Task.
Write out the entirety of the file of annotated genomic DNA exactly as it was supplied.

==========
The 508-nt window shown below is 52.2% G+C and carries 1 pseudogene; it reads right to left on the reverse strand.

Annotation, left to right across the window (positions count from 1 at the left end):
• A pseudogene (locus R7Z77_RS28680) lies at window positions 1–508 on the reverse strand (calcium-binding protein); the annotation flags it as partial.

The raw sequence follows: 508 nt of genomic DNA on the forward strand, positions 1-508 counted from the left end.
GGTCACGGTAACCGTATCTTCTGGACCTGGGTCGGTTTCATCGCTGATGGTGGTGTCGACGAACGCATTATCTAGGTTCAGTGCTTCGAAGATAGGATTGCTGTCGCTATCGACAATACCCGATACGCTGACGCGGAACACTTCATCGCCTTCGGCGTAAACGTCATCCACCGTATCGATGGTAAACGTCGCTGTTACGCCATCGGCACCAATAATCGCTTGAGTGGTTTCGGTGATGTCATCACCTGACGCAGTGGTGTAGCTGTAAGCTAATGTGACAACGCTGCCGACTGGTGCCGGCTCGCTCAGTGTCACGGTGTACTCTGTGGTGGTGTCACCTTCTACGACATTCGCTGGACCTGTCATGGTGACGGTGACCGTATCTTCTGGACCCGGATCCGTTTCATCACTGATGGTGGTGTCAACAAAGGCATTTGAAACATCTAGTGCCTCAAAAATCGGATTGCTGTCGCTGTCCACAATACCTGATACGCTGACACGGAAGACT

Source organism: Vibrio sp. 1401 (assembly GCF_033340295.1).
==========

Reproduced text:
The 508-nt window shown below is 52.2% G+C and carries 1 pseudogene; it reads right to left on the reverse strand.

Annotation, left to right across the window (positions count from 1 at the left end):
• A pseudogene (locus R7Z77_RS28680) lies at window positions 1–508 on the reverse strand (calcium-binding protein); the annotation flags it as partial.

The raw sequence follows: 508 nt of genomic DNA on the forward strand, positions 1-508 counted from the left end.
GGTCACGGTAACCGTATCTTCTGGACCTGGGTCGGTTTCATCGCTGATGGTGGTGTCGACGAACGCATTATCTAGGTTCAGTGCTTCGAAGATAGGATTGCTGTCGCTATCGACAATACCCGATACGCTGACGCGGAACACTTCATCGCCTTCGGCGTAAACGTCATCCACCGTATCGATGGTAAACGTCGCTGTTACGCCATCGGCACCAATAATCGCTTGAGTGGTTTCGGTGATGTCATCACCTGACGCAGTGGTGTAGCTGTAAGCTAATGTGACAACGCTGCCGACTGGTGCCGGCTCGCTCAGTGTCACGGTGTACTCTGTGGTGGTGTCACCTTCTACGACATTCGCTGGACCTGTCATGGTGACGGTGACCGTATCTTCTGGACCCGGATCCGTTTCATCACTGATGGTGGTGTCAACAAAGGCATTTGAAACATCTAGTGCCTCAAAAATCGGATTGCTGTCGCTGTCCACAATACCTGATACGCTGACACGGAAGACT

Source organism: Vibrio sp. 1401 (assembly GCF_033340295.1).